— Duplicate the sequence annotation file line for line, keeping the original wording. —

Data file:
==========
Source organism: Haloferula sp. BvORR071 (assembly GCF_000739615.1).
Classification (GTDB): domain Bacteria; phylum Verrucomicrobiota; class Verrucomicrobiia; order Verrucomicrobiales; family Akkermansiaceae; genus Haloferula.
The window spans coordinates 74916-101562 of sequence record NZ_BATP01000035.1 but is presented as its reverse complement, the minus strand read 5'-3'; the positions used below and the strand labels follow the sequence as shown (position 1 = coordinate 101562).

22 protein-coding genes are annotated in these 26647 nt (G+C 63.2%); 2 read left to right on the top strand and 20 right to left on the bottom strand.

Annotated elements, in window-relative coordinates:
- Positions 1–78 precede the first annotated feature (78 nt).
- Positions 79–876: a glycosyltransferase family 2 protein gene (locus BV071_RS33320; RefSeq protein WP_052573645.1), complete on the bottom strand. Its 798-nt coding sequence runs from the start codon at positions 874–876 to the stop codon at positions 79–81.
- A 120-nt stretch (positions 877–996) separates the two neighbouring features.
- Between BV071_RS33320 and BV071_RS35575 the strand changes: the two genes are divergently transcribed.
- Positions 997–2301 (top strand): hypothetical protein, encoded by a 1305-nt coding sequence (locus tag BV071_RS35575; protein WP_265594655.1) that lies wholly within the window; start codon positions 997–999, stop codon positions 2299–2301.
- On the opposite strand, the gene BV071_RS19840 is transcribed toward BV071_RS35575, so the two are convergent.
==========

Source organism: Haloferula sp. BvORR071 (assembly GCF_000739615.1).
Classification (GTDB): domain Bacteria; phylum Verrucomicrobiota; class Verrucomicrobiia; order Verrucomicrobiales; family Akkermansiaceae; genus Haloferula.
The window spans coordinates 74916-101562 of sequence record NZ_BATP01000035.1 but is presented as its reverse complement, the minus strand read 5'-3'; the positions used below and the strand labels follow the sequence as shown (position 1 = coordinate 101562).

22 protein-coding genes are annotated in these 26647 nt (G+C 63.2%); 2 read left to right on the top strand and 20 right to left on the bottom strand.

Annotated elements, in window-relative coordinates:
- Positions 1–78 precede the first annotated feature (78 nt).
- Positions 79–876: a glycosyltransferase family 2 protein gene (locus BV071_RS33320; RefSeq protein WP_052573645.1), complete on the bottom strand. Its 798-nt coding sequence runs from the start codon at positions 874–876 to the stop codon at positions 79–81.
- A 120-nt stretch (positions 877–996) separates the two neighbouring features.
- Between BV071_RS33320 and BV071_RS35575 the strand changes: the two genes are divergently transcribed.
- Positions 997–2301 (top strand): hypothetical protein, encoded by a 1305-nt coding sequence (locus tag BV071_RS35575; protein WP_265594655.1) that lies wholly within the window; start codon positions 997–999, stop codon positions 2299–2301.
- On the opposite strand, the gene BV071_RS19840 is transcribed toward BV071_RS35575, so the two are convergent.